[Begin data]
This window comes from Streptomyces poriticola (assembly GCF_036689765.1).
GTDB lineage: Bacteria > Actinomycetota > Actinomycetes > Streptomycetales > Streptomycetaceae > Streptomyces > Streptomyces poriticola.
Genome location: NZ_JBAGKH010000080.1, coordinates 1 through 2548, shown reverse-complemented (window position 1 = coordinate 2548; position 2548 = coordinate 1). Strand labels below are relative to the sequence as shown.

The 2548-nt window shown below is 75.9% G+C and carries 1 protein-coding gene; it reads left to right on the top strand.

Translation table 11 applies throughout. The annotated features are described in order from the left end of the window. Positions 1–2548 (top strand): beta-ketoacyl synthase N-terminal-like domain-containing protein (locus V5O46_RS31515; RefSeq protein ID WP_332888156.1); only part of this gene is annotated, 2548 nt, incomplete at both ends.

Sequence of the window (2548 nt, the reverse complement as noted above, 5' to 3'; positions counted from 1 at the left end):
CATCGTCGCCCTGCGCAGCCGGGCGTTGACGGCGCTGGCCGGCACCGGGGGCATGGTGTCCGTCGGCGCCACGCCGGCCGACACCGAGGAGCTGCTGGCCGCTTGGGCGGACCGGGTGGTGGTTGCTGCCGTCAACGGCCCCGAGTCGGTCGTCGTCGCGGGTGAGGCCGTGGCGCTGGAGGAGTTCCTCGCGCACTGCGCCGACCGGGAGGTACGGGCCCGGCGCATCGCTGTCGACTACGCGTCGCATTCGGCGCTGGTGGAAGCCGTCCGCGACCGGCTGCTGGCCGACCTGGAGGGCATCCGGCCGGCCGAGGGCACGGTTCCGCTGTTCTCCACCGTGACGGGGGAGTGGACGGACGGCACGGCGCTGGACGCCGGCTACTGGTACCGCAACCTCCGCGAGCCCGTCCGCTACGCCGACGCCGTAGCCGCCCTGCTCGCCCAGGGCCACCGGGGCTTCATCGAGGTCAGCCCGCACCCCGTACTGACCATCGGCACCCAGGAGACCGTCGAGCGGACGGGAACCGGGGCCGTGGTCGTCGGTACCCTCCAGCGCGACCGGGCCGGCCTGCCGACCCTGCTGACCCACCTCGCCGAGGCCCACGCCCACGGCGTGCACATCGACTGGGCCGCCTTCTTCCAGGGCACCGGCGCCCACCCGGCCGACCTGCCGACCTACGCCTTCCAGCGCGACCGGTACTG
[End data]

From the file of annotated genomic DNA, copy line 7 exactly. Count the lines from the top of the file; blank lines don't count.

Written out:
CATCGTCGCCCTGCGCAGCCGGGCGTTGACGGCGCTGGCCGGCACCGGGGGCATGGTGTCCGTCGGCGCCACGCCGGCCGACACCGAGGAGCTGCTGGCCGCTTGGGCGGACCGGGTGGTGGTTGCTGCCGTCAACGGCCCCGAGTCGGTCGTCGTCGCGGGTGAGGCCGTGGCGCTGGAGGAGTTCCTCGCGCACTGCGCCGACCGGGAGGTACGGGCCCGGCGCATCGCTGTCGACTACGCGTCGCATTCGGCGCTGGTGGAAGCCGTCCGCGACCGGCTGCTGGCCGACCTGGAGGGCATCCGGCCGGCCGAGGGCACGGTTCCGCTGTTCTCCACCGTGACGGGGGAGTGGACGGACGGCACGGCGCTGGACGCCGGCTACTGGTACCGCAACCTCCGCGAGCCCGTCCGCTACGCCGACGCCGTAGCCGCCCTGCTCGCCCAGGGCCACCGGGGCTTCATCGAGGTCAGCCCGCACCCCGTACTGACCATCGGCACCCAGGAGACCGTCGAGCGGACGGGAACCGGGGCCGTGGTCGTCGGTACCCTCCAGCGCGACCGGGCCGGCCTGCCGACCCTGCTGACCCACCTCGCCGAGGCCCACGCCCACGGCGTGCACATCGACTGGGCCGCCTTCTTCCAGGGCACCGGCGCCCACCCGGCCGACCTGCCGACCTACGCCTTCCAGCGCGACCGGTACTG